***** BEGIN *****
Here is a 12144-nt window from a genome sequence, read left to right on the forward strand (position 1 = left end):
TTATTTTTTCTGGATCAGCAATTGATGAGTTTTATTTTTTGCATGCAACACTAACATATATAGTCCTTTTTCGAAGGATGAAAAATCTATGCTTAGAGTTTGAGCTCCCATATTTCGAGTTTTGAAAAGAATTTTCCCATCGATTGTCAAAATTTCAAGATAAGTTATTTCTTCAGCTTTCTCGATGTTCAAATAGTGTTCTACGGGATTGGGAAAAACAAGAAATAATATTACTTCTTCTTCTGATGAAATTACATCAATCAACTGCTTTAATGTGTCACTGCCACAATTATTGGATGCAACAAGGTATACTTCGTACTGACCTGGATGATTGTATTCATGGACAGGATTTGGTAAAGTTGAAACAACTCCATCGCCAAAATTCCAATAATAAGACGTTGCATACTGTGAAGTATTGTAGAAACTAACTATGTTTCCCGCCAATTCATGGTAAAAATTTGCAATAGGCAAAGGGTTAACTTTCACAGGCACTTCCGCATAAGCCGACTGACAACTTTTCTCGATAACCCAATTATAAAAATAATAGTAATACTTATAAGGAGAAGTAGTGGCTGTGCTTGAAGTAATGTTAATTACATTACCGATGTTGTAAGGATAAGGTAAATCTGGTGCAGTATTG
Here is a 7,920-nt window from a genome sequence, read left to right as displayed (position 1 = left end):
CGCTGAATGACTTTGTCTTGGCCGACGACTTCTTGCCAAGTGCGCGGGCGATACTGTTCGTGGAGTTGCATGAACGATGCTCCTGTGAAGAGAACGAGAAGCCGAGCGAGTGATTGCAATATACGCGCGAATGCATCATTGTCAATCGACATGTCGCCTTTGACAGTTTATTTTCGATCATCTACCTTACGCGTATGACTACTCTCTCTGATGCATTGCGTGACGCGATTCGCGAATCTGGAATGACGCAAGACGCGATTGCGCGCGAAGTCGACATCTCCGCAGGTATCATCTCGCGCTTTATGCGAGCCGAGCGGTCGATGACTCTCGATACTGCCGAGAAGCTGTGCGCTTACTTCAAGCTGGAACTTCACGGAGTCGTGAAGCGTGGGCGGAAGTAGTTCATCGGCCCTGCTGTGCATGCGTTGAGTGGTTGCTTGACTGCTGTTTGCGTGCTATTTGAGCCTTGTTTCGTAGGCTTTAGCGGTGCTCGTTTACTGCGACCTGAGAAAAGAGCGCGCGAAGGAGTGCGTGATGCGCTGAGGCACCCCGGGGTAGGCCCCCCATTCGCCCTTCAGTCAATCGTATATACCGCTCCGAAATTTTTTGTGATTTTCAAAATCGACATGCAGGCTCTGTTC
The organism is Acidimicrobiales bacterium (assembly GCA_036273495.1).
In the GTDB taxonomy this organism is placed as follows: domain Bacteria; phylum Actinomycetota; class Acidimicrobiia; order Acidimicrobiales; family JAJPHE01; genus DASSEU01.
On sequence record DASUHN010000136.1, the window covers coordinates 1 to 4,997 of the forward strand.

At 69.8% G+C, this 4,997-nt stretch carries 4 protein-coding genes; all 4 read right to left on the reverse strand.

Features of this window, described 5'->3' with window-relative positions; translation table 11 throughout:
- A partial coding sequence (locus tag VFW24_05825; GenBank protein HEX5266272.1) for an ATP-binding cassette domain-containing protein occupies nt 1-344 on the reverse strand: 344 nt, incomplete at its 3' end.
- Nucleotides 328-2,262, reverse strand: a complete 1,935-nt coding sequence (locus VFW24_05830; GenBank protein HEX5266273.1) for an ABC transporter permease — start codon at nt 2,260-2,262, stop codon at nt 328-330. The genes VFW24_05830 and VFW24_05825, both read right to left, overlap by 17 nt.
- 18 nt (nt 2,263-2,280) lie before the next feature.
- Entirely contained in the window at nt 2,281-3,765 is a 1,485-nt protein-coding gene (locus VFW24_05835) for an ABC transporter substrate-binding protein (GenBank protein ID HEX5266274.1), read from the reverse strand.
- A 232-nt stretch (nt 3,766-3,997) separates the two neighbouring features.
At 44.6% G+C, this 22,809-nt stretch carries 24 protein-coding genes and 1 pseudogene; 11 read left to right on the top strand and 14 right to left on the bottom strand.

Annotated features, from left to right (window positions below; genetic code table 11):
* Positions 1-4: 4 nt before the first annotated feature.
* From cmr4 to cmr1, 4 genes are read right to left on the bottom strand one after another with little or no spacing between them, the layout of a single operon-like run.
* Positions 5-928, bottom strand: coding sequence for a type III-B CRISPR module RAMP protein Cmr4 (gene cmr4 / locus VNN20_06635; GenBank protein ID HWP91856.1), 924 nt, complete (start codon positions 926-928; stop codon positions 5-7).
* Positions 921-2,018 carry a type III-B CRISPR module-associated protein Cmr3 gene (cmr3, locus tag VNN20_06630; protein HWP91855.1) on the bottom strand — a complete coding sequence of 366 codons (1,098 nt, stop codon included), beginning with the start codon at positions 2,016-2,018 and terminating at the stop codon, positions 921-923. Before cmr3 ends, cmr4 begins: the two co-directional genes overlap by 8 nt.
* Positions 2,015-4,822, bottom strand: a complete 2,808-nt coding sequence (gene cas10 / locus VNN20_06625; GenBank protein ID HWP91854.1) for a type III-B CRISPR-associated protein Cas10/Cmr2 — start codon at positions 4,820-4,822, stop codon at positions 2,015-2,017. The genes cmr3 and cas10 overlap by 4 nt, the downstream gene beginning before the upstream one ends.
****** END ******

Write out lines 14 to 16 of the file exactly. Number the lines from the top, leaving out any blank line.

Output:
- A 232-nt stretch (nt 3,766-3,997) separates the two neighbouring features.
At 44.6% G+C, this 22,809-nt stretch carries 24 protein-coding genes and 1 pseudogene; 11 read left to right on the top strand and 14 right to left on the bottom strand.

Annotated features, from left to right (window positions below; genetic code table 11):